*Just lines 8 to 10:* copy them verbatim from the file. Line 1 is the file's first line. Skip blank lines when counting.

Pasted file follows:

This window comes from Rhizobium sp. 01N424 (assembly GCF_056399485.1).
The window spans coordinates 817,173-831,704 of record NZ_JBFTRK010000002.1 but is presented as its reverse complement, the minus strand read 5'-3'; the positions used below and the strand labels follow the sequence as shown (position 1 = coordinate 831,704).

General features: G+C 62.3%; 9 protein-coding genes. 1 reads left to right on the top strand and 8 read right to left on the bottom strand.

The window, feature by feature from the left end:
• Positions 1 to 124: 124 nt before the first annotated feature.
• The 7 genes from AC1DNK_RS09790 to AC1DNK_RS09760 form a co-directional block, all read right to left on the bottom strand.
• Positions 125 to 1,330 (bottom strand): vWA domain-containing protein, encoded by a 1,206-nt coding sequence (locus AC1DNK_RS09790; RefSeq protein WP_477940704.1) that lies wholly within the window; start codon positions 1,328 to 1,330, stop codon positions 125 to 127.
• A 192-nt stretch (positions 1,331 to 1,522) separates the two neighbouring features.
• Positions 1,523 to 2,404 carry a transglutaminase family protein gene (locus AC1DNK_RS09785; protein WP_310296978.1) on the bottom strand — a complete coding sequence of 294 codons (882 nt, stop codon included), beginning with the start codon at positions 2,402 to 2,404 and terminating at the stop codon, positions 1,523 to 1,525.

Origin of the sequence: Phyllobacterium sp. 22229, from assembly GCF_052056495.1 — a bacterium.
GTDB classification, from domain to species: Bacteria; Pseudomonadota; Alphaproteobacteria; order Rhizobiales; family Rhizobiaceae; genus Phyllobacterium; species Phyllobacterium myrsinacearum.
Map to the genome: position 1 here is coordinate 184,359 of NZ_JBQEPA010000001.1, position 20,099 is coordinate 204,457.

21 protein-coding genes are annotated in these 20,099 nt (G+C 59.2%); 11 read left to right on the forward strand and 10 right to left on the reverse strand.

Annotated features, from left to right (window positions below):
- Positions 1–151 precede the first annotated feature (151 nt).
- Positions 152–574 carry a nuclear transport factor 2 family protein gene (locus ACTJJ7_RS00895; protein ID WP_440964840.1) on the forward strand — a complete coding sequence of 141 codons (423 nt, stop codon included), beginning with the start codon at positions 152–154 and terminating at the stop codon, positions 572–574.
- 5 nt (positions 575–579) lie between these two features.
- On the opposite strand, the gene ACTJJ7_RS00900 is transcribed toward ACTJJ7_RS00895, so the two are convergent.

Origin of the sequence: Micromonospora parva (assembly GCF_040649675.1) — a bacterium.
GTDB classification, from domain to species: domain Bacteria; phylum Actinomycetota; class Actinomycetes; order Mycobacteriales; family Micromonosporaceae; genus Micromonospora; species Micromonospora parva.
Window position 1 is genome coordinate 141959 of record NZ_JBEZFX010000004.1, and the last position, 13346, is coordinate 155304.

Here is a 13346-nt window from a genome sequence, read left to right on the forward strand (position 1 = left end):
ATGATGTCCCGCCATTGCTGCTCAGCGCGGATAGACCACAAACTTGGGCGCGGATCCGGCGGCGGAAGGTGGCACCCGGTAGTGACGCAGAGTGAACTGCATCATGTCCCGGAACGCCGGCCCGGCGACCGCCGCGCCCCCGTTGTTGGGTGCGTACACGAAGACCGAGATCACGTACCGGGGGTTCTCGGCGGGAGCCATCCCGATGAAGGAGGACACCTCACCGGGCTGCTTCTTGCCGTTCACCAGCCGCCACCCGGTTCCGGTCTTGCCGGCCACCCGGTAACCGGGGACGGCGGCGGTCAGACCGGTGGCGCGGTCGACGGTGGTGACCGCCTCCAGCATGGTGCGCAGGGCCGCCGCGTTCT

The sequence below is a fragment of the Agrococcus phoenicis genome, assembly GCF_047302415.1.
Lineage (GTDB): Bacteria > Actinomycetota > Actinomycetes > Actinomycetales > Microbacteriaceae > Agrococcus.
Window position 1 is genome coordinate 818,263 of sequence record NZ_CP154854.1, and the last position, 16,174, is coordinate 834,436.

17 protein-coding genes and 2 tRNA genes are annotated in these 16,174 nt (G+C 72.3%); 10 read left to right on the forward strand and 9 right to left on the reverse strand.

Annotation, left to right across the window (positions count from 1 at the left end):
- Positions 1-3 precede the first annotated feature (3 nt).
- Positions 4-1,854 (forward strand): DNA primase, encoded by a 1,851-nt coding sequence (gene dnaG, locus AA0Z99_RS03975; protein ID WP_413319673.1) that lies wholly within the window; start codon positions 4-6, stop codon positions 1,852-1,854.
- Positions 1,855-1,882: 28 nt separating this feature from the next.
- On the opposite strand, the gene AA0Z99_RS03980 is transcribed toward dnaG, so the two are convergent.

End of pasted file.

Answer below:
• A 192-nt stretch (positions 1,331 to 1,522) separates the two neighbouring features.
• Positions 1,523 to 2,404 carry a transglutaminase family protein gene (locus AC1DNK_RS09785; protein WP_310296978.1) on the bottom strand — a complete coding sequence of 294 codons (882 nt, stop codon included), beginning with the start codon at positions 2,402 to 2,404 and terminating at the stop codon, positions 1,523 to 1,525.

Origin of the sequence: Phyllobacterium sp. 22229, from assembly GCF_052056495.1 — a bacterium.